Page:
Bulb food

Makiko Goto-Widerman makikogotowiderman@me.com
Sat, 24 Oct 2015 15:41:26 PDT
This is the third year to grow Lachanalia, and they started shooting new leaves.  I mixed DG (local decomposed granite), course sand and small amount of compost.
The weather here in Southern California must be perfect for them.  Very low maintenance.  I did not give or forgot water during hot and dry summer last year, but they came back.

Makiko, Zone 9-10   

On Oct 24, 2015, at 3:29 PM, Ina Crossley <klazina1@gmail.com> wrote:

> Thank you Rodger.  That is most interesting.  Where I live the soil is volcanic and plants love it.  I didn't connect the fact of that with the pumice I now use in containers.  I have done no horticultural training, just a gardener from a young age.  And get a feel of what agrees with them and what doesn't.   Great to know your info on this.
> Ina Crossley
> On 22/10/2015 8:42 a.m., Rodger Whitlock wrote:
>> On 21 Oct 2015, at 16:01, Hans Huizing wrote:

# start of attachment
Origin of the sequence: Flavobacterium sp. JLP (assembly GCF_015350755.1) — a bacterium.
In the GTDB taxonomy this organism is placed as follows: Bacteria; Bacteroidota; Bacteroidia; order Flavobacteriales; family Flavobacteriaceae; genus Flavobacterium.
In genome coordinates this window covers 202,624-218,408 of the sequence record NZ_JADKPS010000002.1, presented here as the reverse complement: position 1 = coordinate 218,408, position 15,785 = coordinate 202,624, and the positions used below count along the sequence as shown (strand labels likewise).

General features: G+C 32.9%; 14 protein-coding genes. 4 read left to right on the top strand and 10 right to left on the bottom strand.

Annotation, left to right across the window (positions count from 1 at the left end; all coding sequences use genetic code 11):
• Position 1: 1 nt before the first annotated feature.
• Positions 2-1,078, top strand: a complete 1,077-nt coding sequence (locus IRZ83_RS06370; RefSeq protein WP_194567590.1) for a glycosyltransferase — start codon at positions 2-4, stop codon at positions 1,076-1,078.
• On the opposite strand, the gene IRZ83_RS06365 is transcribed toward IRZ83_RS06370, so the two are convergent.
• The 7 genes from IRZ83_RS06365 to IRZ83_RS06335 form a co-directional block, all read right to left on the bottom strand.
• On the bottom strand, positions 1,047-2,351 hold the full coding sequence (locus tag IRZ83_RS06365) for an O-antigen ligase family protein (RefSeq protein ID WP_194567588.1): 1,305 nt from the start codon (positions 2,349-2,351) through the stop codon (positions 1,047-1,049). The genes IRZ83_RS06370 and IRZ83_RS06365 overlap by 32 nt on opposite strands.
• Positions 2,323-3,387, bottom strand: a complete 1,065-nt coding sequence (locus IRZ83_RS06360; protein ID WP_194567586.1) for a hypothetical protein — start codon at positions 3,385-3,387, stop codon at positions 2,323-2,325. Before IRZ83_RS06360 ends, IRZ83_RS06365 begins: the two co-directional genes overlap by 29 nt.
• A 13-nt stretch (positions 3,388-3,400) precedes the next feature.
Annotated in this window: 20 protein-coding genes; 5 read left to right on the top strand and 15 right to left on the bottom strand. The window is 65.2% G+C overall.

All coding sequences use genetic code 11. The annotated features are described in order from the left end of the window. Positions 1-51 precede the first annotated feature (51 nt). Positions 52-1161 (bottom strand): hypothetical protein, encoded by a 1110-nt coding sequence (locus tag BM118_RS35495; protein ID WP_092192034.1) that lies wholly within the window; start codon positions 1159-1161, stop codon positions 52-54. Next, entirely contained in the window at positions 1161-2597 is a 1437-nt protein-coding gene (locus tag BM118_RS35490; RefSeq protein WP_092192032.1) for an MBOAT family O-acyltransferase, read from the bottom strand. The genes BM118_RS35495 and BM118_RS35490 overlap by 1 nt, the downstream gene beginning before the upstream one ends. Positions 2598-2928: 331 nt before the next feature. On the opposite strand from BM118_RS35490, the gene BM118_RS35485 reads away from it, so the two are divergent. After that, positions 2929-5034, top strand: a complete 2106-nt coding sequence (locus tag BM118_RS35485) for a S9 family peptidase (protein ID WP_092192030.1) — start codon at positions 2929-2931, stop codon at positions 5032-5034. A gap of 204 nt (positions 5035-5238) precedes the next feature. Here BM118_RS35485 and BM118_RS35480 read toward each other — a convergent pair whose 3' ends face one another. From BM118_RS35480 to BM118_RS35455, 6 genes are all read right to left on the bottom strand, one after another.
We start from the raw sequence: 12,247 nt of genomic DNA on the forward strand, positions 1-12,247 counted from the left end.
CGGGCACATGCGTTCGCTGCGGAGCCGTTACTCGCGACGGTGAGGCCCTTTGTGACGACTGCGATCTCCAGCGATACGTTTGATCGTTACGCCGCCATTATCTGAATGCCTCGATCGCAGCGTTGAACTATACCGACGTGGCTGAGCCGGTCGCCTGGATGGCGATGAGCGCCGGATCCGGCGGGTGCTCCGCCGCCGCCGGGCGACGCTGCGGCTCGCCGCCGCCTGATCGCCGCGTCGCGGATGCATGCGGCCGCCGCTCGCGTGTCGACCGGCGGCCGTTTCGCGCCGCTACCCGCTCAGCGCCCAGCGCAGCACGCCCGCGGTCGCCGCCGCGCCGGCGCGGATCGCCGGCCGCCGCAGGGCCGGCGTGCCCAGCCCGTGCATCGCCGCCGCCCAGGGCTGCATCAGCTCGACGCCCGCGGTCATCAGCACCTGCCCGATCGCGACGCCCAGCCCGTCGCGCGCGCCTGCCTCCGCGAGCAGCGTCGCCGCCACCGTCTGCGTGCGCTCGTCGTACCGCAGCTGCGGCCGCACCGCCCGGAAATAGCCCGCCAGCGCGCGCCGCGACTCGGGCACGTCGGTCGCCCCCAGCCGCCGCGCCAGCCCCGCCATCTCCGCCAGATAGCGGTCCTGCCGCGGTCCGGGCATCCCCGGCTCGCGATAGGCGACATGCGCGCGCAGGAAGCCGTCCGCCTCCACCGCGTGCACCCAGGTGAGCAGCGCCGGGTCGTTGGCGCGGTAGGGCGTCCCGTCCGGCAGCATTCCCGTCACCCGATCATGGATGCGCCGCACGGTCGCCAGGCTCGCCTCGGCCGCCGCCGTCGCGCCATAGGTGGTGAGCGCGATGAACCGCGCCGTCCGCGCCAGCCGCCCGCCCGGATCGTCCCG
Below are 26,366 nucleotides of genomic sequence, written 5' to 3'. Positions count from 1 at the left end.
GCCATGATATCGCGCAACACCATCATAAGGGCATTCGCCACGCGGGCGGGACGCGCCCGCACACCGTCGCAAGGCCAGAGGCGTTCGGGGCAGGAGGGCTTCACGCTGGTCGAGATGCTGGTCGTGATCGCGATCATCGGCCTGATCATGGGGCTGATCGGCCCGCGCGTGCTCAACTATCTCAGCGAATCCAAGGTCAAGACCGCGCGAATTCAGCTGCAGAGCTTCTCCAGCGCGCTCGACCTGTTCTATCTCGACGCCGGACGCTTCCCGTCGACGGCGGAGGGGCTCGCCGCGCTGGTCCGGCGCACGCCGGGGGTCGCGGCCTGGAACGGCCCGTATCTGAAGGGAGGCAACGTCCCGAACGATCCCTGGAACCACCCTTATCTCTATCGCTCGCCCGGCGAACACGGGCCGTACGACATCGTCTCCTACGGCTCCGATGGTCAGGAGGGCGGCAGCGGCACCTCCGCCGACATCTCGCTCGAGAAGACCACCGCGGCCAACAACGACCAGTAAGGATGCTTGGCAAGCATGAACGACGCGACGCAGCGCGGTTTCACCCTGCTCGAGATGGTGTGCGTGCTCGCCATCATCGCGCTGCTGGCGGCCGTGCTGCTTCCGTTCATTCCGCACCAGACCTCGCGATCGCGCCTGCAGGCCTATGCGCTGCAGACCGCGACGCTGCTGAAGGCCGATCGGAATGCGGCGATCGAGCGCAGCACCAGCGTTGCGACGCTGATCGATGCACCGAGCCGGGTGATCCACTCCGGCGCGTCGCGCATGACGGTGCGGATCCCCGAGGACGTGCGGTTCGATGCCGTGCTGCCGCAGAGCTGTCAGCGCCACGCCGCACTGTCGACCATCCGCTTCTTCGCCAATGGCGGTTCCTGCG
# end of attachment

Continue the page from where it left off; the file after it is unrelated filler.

>>> I also use Pumice.
>>> For the more difficult Cyrtanthus species I use pure Pumice 2-5 mm.
>>> The root system develops very well in this material.
>> A demonstration that plant roots need air too. And I don't mean just epiphytes.
>>> Since this material contains no nutrients...
>> Pumice (volcanic pumice) is nutrient-rich like other volcanic ejecta. Think
>> about the slopes of Mt. Vesuvius, which have been farmed for millenia because
>> the soil (decomposed ejecta) is so rich. Particularly rich in potassium, I
>> understand. The best part is that the nutrients in pumice are released slowly.
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